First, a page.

### Not in Kyoto

Scheduling prevents me from being at the Strings Conference in Kyoto this week. But I can live vicariously over the web.

Here are some of the talks that struck me.

#### Strominger

Andy Strominger’s been thinking about spacelike branes. One version of the story is to introduce a boundary interaction on the string worldsheet,

Following Sen, one notes that this is the analytic continuation of Boundary Sine-Gordon theory, which is exactly soluble. For $\lambda=\pm 1/2$, the theory is particularly interesting, as the boundary interaction is equivalent to setting Dirichlet boundary conditions for $x^0$ (an “SD-brane”).

The boundary state for $x^0$ is

For $\lambda\to\pm 1/2$, this has the limit

For $\lambda\to - 1/2$, this is indeed sets $x^0=0$ at the boundary. But the physics is a little awkward. It corresponds to a rolling tachyon which rolls up from $- \infty$ towards the local maximum of the tachyon potential and then rolls back down. This has no analogue in the superstring. $\lambda=+1/2$ seems to be even more boring. It looks like the boundary state vanishes (for real $x^0$), and Sen has interpreted this as the closed string vacuum.

“Not so!” says Strominger. The closed string field configuration which is sourced by the brane satisfies

Clearly, $|\phi\rangle$ is *a* solution, but it is not, according to Strominger, the one dictated by the usual rules of string perturbation theory. Rather, one should take the analytic continuation from Euclidean signature. Equivalently, one should solve

using the Feynman propagator and analytically-continue to imaginary $t_i$. This gives

This, indeed, vanishes near the origin, but is nonetheless nontrivial.

This is a really interesting subtlety. For static branes, finding the closed string field configuration sourced by the brane involves solving an elliptic equation, and demanding that the solution die off at infinity gives a unique solution. In the present situation, one has a hyperbolic equation to solve, and there is some extra physical input that is required. The proposal for SD branes is very nice, but I wonder what the general prescription might be like.

#### Bousso

Raphael Bousso talked about proving Bekenstein’s original Entropy Bound for weakly-gravitating systems. The Bound states that the entropy of a system of total mass, $M$, contained in as sphere of radius $R$ is bounded by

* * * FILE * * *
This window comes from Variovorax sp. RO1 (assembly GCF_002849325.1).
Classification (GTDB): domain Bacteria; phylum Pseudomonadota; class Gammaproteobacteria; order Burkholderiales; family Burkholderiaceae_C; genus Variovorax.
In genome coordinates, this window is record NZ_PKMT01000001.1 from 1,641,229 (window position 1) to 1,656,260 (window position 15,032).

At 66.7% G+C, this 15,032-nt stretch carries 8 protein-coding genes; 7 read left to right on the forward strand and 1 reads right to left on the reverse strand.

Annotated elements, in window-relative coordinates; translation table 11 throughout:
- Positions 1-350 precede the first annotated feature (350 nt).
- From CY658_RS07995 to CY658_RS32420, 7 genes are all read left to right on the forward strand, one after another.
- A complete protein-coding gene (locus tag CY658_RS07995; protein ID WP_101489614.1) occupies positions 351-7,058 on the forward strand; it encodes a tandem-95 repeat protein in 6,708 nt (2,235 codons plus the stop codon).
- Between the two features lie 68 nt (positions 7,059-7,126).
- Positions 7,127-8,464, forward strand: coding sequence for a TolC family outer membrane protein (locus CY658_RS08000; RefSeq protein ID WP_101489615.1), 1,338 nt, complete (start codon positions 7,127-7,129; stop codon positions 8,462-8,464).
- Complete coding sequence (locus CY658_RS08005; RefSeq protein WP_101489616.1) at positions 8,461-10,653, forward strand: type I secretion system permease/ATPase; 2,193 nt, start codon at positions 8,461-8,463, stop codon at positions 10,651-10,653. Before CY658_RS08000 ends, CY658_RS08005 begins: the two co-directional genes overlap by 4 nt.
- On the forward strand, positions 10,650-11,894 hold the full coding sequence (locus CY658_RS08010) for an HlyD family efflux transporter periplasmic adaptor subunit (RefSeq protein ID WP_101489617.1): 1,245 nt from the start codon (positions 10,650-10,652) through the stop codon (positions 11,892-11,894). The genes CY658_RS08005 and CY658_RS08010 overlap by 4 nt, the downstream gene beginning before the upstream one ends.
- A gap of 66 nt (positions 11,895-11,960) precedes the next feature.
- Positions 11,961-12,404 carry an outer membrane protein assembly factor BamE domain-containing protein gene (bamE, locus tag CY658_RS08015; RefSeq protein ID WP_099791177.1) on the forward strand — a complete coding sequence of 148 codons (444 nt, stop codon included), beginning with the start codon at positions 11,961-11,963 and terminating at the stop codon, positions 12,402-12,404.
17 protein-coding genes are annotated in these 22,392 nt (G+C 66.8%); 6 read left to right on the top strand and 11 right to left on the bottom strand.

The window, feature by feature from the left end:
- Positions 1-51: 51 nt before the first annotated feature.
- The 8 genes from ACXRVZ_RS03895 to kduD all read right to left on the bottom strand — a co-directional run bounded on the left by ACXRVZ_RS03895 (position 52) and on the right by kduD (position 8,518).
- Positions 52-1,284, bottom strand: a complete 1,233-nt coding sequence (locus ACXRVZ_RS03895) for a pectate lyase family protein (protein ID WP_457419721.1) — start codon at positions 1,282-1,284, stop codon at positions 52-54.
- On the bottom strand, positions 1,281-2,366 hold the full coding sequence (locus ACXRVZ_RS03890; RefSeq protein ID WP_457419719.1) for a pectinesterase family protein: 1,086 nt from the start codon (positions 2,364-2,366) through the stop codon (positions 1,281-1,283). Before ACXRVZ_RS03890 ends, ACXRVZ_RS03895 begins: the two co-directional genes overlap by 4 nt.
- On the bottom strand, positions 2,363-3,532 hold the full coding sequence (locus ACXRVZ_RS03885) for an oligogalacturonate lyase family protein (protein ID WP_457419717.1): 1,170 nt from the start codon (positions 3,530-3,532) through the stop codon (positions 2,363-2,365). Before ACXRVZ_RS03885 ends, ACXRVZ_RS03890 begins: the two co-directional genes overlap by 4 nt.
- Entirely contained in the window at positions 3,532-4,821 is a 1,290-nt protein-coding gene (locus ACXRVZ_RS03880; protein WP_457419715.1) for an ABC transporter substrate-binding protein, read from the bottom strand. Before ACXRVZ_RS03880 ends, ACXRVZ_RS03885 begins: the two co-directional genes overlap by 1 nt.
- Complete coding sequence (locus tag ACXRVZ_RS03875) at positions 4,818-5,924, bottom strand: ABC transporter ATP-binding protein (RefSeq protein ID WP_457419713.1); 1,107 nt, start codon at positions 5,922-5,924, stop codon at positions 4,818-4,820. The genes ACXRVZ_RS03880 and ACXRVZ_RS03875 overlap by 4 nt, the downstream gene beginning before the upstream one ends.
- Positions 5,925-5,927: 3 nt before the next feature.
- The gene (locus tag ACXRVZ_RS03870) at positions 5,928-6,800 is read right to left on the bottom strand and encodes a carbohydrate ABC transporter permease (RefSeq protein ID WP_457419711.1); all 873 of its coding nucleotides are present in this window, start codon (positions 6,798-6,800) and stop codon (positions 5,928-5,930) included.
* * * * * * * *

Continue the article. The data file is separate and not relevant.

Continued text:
Since $M\ll M_{bh} = R/2G$, the mass of a black hole whose Schwarzschild radius is $R$, this is much more stringent than the Holographic Bound

of 't Hooft and Susskind.

To prove Bekenstein’s bound, Raphael invokes a version of the Covariant Entropy Bound due to Flanagan, Marolf and Wald. Let $A_1$ and $A_2$ be spacelike hypersurfaces, and $L$ be a lightsheet whose boundary is $A_1-A_2$, which is non-expanding with respect to $A_1$ and expanding with respect to $A_2$. Then the entropy crossing $L$ is bounded by

What’s cool about this version of the Covariant Entropy Bound is that the surfaces $A_i$ don’t need to be closed. Indeed, Raphael takes them to be disks, such that the lightsheet emanating from $A_1$ is just *barely* nonexpanding. The lightrays passing through our weakly-gravitating system are focussed, so $A_2$ is a slightly smaller disk than $A_1$. The radius of $A_1$ is roughly $\pi R^2$. Because of the focussing, $A_2$ is smaller by a fraction $2 M/R$. So, sloughing over all the technical details, one obtains something like Bekenstein’s bound.

Theoretically, the bound you obtain this way *could* actually be tighter than Bekenstein’s, but it’s not clear that, in practice, a self-gravitating system can give a tighter bound.

#### Aganagic

Mina Aganagic gave a real tour de force talk about recent work on the open topological A-Model. In the A-Model, one has a Calabi-Yau manifold $X$, and a Riemann surface $\Sigma$ with boundaries. One is interested in counting holomorphic maps from $\Sigma$ into $X$ such that the boundaries of $\Sigma$ get mapped into Special Lagrangian submanifolds of $X$. In the case of $X$ a local Calabi-Yau, with special Lagrangian $T^2\times\mathbb{R}$ fibers over $\mathbb{R}^3$, these guys have an incredibly elegant solution which, alas, defies my humble attempts at a simple summary.

More next time …